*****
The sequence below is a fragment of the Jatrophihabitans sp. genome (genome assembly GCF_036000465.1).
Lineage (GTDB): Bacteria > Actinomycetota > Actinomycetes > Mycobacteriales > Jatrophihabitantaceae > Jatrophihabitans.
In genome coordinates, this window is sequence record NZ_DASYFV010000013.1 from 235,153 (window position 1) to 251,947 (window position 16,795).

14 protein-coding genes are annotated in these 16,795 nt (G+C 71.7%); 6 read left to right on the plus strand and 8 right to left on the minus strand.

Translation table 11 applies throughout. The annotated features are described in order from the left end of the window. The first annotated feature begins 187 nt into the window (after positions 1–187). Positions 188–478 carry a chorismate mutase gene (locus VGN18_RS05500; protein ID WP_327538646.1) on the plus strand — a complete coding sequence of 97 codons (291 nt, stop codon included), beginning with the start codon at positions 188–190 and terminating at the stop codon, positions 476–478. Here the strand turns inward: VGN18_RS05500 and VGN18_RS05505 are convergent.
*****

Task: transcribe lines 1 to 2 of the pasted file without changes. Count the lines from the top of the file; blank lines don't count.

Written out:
The sequence below is a fragment of the Jatrophihabitans sp. genome (genome assembly GCF_036000465.1).
Lineage (GTDB): Bacteria > Actinomycetota > Actinomycetes > Mycobacteriales > Jatrophihabitantaceae > Jatrophihabitans.